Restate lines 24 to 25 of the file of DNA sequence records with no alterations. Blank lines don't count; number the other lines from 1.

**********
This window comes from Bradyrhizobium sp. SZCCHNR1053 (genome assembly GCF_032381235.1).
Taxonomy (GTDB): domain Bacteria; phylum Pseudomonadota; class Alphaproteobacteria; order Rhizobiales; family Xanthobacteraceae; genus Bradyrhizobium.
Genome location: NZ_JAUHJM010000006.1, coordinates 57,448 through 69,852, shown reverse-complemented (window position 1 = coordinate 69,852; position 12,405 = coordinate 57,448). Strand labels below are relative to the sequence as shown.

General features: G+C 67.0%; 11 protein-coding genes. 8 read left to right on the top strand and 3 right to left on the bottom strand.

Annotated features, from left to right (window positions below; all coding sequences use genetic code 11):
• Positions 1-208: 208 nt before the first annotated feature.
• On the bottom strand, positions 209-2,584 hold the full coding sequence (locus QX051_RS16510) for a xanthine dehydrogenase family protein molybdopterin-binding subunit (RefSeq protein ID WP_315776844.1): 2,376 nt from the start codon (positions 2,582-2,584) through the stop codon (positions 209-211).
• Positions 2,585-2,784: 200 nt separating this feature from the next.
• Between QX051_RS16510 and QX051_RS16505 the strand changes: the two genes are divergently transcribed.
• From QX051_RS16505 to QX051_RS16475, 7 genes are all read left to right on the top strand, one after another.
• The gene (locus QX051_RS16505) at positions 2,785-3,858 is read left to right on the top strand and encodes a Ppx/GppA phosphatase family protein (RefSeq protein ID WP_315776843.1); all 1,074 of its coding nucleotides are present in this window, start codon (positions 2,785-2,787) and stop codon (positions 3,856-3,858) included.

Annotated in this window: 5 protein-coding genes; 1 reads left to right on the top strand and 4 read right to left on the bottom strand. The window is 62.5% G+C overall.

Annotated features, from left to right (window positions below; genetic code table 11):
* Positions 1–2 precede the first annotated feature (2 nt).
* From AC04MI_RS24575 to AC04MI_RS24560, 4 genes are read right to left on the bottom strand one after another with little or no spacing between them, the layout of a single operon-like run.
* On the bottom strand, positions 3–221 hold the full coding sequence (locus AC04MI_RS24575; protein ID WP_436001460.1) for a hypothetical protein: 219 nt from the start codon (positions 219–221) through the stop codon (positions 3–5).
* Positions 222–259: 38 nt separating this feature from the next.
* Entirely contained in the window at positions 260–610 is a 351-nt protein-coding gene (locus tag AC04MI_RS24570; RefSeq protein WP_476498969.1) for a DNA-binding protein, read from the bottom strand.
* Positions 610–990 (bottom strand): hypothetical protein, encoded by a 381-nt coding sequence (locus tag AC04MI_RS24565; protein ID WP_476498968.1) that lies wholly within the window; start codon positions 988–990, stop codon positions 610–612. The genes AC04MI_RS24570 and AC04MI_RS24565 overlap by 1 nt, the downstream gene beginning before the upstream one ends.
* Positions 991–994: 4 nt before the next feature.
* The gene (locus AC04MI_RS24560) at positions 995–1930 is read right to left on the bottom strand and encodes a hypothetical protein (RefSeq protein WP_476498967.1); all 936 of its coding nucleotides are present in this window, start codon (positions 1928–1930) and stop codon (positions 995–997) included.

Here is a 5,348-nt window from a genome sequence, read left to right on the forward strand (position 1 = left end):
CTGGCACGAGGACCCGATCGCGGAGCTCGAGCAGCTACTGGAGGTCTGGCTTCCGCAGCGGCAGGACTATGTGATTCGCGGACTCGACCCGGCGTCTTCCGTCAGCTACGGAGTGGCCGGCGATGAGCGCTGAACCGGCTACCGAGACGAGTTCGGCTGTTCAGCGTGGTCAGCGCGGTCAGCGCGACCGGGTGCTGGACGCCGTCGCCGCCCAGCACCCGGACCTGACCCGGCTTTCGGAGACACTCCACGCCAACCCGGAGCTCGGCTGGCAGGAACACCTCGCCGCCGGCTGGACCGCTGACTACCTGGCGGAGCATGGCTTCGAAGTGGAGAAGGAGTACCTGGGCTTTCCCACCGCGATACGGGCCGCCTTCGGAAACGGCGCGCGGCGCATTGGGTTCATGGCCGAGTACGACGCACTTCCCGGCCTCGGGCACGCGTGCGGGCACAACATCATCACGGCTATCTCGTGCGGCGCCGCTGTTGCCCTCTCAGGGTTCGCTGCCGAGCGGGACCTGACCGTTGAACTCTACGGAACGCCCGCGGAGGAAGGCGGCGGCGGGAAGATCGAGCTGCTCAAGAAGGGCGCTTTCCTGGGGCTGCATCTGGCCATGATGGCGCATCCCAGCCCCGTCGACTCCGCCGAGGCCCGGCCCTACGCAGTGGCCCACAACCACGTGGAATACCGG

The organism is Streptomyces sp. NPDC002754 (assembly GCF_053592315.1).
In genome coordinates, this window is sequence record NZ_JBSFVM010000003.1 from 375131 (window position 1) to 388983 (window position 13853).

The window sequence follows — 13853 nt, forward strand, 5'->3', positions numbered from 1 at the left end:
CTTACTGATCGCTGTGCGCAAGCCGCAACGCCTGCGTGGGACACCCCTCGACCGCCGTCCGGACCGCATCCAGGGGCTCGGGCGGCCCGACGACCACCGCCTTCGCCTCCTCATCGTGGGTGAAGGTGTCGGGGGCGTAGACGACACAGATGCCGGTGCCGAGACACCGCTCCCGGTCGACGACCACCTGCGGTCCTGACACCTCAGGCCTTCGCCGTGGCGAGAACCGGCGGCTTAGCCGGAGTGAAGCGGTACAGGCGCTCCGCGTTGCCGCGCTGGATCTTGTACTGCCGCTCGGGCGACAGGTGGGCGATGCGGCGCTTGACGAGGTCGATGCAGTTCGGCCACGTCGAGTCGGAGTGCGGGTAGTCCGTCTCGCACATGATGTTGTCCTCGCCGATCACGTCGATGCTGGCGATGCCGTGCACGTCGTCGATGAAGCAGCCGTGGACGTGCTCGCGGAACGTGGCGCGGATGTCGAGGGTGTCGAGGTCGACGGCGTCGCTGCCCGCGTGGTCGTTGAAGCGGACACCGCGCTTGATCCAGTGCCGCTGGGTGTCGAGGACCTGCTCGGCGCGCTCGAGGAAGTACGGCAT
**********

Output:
The organism is Streptomyces sp. NPDC002754 (assembly GCF_053592315.1).
In genome coordinates, this window is sequence record NZ_JBSFVM010000003.1 from 375131 (window position 1) to 388983 (window position 13853).